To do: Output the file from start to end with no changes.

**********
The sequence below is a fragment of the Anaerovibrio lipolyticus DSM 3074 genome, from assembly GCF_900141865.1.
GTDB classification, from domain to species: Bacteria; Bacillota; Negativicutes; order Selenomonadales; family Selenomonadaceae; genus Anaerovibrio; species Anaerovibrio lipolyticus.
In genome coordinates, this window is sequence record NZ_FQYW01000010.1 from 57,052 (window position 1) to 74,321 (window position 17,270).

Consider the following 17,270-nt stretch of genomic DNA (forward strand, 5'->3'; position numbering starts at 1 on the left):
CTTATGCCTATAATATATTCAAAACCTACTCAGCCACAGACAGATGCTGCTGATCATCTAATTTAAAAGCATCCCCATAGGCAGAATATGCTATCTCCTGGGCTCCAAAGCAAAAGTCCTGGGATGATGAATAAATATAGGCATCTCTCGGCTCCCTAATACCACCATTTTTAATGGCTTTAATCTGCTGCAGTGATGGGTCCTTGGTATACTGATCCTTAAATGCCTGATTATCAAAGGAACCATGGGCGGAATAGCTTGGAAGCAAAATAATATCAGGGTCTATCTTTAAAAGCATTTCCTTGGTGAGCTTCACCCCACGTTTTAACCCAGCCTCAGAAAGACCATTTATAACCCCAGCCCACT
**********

The sequence below is a fragment of the Anaerovibrio lipolyticus DSM 3074 genome, from assembly GCF_900141865.1.
GTDB classification, from domain to species: Bacteria; Bacillota; Negativicutes; order Selenomonadales; family Selenomonadaceae; genus Anaerovibrio; species Anaerovibrio lipolyticus.
In genome coordinates, this window is sequence record NZ_FQYW01000010.1 from 57,052 (window position 1) to 74,321 (window position 17,270).

Consider the following 17,270-nt stretch of genomic DNA (forward strand, 5'->3'; position numbering starts at 1 on the left):
CTTATGCCTATAATATATTCAAAACCTACTCAGCCACAGACAGATGCTGCTGATCATCTAATTTAAAAGCATCCCCATAGGCAGAATATGCTATCTCCTGGGCTCCAAAGCAAAAGTCCTGGGATGATGAATAAATATAGGCATCTCTCGGCTCCCTAATACCACCATTTTTAATGGCTTTAATCTGCTGCAGTGATGGGTCCTTGGTATACTGATCCTTAAATGCCTGATTATCAAAGGAACCATGGGCGGAATAGCTTGGAAGCAAAATAATATCAGGGTCTATCTTTAAAAGCATTTCCTTGGTGAGCTTCACCCCACGTTTTAACCCAGCCTCAGAAAGACCATTTATAACCCCAGCCCACT